Michael Worosz discusses the indie publishing business, working during a pandemic, and why it's important to foster creativity in the indie space.
The last few years have seen an explosion in the indie game development space, with a seemingly endless number of new studios popping up. While this trend bodes well for the creative output of the industry, it also presents a slew of new challenges that must be met by creators, the least of which is getting consumer eyes on their games in an oversaturated digital market. This was the topic of a talk from Michael Worosz during this year’s GamesBeat Summit, which is happening virtually this week.
Worosz is the executive vice president of corporate development and indie publishing at Take-Two. He also oversees Private Division, Take-Two’s indie publishing label. In a talk moderated by Michael Metzger, partner at Drake Star Partners, Worosz discussed his approach to the ever-growing indie scene, how to provide creators with the resources to thrive, and what the future of independent development looks like.
“When we first wrote the business plan for Private Division in the later part of 2014 and into 2015, the landscape looked from far away like it had two very different bookends,” Worosz told Metzger. “You had triple-A content along the lines of what Rockstar is famous for with Grand Theft Auto and Red Dead Redemption, and then a red ocean of small indie games, typically featuring budgets below a million dollars if not quite a bit less than that.”
Worosz said that there was no middle ground--either you had a massive budget thanks to backing from enormous corporate publishing studios, or you were struggling to even get by, let alone push a video game out the door. It’s that gray space between the two bookends where Private Division operates.
That middle ground, Worosz said, is populated by a number of games industry veterans, experienced professionals who have abandoned the triple-A space to work on something new rather than the same franchises year after year. They’re talented artists who already boast the chops to deliver engaging and creative games experiences; they just lack the resources to execute their visions.
“For example, Marcus Lehto, who’s building a game called Disintegration for us, was a 20-year veteran of Bungie helping create the Halo IP and Master Chief as an iconic character,” Worosz said. “He wanted to work on his own idea, and he set up shop to do just that. We saw that as an opportunity for us to hedge risk and get behind a proven creative who has been there and done that.”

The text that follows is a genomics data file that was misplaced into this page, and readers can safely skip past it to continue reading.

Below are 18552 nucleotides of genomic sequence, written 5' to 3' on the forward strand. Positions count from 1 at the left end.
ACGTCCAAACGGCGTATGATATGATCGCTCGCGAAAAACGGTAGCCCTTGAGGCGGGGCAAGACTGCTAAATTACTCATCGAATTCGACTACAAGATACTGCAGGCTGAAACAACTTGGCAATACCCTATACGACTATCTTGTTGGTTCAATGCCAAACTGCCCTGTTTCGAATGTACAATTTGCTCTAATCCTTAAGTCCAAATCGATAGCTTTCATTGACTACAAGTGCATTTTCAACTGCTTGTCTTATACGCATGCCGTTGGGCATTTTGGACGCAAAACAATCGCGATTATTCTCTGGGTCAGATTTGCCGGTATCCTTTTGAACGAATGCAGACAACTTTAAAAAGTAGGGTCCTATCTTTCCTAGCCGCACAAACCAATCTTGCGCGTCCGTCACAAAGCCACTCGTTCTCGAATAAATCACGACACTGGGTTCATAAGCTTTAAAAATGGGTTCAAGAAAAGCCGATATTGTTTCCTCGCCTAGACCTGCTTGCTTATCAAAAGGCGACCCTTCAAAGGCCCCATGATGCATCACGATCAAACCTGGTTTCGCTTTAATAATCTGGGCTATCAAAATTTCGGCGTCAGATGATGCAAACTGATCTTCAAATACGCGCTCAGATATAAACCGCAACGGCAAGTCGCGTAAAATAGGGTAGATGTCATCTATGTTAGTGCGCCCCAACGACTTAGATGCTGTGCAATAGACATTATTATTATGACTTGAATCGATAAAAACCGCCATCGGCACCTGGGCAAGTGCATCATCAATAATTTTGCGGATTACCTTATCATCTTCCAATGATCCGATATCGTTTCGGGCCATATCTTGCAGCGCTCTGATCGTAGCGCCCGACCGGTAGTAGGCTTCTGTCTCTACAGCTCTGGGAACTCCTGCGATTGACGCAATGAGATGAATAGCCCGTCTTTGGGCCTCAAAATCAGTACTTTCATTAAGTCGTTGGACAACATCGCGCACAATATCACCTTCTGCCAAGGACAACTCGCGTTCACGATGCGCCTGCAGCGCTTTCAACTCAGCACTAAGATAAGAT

For Worosz, it’s important for the games industry to foster this kind of creativity. New IP is vital to the longevity of the market. Although sequels to beloved franchises are good low-risk revenue generators, things can get stale after years of the same characters and gameplay mechanics. It’s this philosophy that drives Private Division’s business. Worosz called it “validating the new middle” of “triple-I” development.
“You have to plant the seeds to harvest tomorrow,” Worosz said.
The subject of triple-I development led Worosz and Metzger to discuss the new publishing initiative from Fortnite developer Epic Games. For Worosz, new competition in the indie publishing space is not only good for the consumer, but it also validates what Private Division has been doing for years now. He also noted that there are certain pressures placed on developers who work with Epic.
“It’s super interesting,” he said. “It gives developers another publisher to turn to. I think developers that go with Epic might be constrained with publishing on the Epic Games Store. I think that might limit the opportunity when you want to reach a broader audience on Steam. But they’re a tremendous partner with deep pockets, and an impressive toolset with Unreal Engine.”